It is hard to put lipstick on a pig.
China’s November trade data (a 2.2% year over year fall in exports; a 17.9% year over year fall in imports — see Andrew Batson of the Wall Street Journal) suggests that global trade is contracting quite rapidly. And since trade accounts for a rising share of global activity, it suggests that the global economy has stalled — and perhaps is contracting.
The fall in China’s exports suggests global demand is falling. And the fall in China’s imports on first blush seems larger than can be explained just by the fall in demand for imported components for China’s exports and sliding commodity prices: it suggests that Chinese domestic demand is quite weak …
Sometimes the y/y change for China paints a misleading picture — as the timing of China’s New Year can have a big impact on the data. Not in this case. The 3 month moving average is heading down too — and it almost certainly has further to fall.
Up until now the widely reported difficulties in China’s traditional, labor-intensive export sectors (textiles, shoes) have been offset by strength in China’s more capital-intensive export sectors (electronics, machinery). See the World Bank Quarterly. But not anymore. November’s exports plunged well below China’s trend growth (using a linear trend, with monthly exports running roughly $20b over their level the previous year … ).
There isn’t much of a case for China to allow the yuan to depreciate against the dollar to help exports though. Not when Chinese exports are falling less than other countries exports, and China is gaining global market share. These are going to be hard times for everyone.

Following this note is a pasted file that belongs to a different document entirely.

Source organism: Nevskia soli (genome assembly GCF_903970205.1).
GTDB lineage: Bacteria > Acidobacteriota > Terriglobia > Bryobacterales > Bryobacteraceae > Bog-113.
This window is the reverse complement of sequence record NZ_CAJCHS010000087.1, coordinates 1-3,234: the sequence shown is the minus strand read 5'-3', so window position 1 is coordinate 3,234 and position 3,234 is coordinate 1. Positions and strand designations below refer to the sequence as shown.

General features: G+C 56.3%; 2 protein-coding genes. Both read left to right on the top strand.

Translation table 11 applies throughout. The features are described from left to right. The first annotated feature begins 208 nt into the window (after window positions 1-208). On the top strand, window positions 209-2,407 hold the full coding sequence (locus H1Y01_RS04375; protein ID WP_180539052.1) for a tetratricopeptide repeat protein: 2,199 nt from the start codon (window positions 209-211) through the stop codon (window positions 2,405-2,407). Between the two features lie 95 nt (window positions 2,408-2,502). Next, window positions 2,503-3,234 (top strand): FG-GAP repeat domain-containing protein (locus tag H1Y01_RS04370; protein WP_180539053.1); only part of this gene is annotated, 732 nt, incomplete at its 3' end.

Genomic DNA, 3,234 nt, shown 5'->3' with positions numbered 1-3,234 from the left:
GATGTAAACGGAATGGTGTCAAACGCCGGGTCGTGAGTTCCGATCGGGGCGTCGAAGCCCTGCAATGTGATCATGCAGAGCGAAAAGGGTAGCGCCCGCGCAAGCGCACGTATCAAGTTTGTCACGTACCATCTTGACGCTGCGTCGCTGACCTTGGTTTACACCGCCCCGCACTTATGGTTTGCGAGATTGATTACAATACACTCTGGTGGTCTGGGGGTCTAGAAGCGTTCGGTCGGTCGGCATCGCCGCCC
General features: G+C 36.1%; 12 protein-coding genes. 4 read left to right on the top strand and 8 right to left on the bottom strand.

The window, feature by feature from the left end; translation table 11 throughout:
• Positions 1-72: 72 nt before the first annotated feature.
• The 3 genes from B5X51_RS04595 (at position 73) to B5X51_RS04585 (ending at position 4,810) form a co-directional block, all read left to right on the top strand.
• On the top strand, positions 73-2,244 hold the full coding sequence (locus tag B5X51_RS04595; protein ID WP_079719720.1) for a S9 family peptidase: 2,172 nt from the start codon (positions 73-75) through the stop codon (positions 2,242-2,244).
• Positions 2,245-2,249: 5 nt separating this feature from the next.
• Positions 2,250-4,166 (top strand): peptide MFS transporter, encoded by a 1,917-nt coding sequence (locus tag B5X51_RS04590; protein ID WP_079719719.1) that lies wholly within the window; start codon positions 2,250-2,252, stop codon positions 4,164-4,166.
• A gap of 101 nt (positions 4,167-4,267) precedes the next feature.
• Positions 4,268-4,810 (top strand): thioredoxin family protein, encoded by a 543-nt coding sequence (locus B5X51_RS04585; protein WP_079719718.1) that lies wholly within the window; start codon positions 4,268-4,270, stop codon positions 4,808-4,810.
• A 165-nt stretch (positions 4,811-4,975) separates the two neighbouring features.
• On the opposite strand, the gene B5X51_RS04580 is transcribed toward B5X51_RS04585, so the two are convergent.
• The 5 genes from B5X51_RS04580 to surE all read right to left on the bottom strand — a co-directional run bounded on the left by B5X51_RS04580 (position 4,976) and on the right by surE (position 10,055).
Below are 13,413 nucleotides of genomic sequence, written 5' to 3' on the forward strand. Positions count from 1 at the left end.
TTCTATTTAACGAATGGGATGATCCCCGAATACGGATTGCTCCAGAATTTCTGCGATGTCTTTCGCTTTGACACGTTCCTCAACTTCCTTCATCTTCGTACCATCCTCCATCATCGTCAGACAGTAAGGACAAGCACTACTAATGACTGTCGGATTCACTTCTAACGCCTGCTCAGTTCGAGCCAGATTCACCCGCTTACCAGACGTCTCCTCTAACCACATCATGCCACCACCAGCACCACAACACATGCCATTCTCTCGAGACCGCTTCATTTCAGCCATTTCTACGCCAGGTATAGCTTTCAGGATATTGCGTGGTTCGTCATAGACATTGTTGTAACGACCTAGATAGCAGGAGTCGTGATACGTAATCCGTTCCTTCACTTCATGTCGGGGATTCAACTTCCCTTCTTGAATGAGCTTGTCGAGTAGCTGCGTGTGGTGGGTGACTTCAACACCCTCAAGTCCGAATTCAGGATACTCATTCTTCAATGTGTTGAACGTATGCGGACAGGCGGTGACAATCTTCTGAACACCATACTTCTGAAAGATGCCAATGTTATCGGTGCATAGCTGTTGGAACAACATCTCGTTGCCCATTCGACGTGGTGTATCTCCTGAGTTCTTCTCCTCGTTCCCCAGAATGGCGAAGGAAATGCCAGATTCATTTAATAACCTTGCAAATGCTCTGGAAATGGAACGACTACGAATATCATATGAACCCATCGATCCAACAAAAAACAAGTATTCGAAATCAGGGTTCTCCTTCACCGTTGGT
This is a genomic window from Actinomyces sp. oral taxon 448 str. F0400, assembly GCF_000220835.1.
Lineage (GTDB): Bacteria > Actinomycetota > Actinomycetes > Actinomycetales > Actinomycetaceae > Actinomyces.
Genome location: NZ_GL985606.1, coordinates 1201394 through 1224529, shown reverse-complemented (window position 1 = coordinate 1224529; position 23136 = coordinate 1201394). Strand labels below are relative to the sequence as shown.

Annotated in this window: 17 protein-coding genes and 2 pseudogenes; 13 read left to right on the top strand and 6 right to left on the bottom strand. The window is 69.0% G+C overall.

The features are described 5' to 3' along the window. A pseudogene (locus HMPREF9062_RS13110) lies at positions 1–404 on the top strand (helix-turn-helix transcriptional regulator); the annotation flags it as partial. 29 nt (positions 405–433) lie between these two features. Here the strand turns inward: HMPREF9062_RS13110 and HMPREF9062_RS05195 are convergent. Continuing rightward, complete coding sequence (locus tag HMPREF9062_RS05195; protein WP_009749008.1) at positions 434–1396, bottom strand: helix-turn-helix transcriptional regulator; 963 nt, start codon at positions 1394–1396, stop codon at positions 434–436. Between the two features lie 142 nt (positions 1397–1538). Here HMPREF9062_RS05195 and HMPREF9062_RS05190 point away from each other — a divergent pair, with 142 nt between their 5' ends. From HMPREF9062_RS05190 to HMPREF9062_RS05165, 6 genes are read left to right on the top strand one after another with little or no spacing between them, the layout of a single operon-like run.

And China — with its large external surplus and strong fiscal position — should have more room to stimulate domestic demand than most. It certainly needs to do so.
China’s imports fell significantly faster than its exports in November, pushing China’s monthly trade surplus up to a record $40 billion. That is a lot of cash. Let’s see how large the US deficit is in November — it might not be all that much larger than China’s surplus.
China’s 2008 trade surplus looks set to exceed China’s 2007 trade surplus. Given that oil is going to average close to $100 a barrel in 2008 — more than $30 a barrel more than in 2007 — that is rather stunning. And right now there isn’t any much reason to think that China’s trade surplus will shrink in 2009. Exports will fall. But so will imports. And the fall in commodity prices implies that the terms of trade have shifted in China’s favor.
Watch how this chart evolves over the next few months …
The global flow of funds right now is actually quite simple: China runs a large surplus and the US runs a fairly large deficit — and, assuming hot money flows are (still) modest, China’s large surplus leads to rapid growth in China’s reserves and large Chinese purchases of US Treasuries. That is the dominant global flow right now — together with the “deleveraging” of the private sector.
One last point. China has released its November data before the US has released its October data. And I rather suspect China’s export data has already established the likely trajectory for US exports.
The seasonal dip in China’s exports (the data isn’t seasonally adjusted) usually comes after the US and European holidays — not before. The US trade data for the next two months is unlikely to paint a pretty picture of the health of the US or the global economy.
UPDATE: Nice analysis from the Economist.
Originally published at the CFR blog and reproduced here with the author’s permission.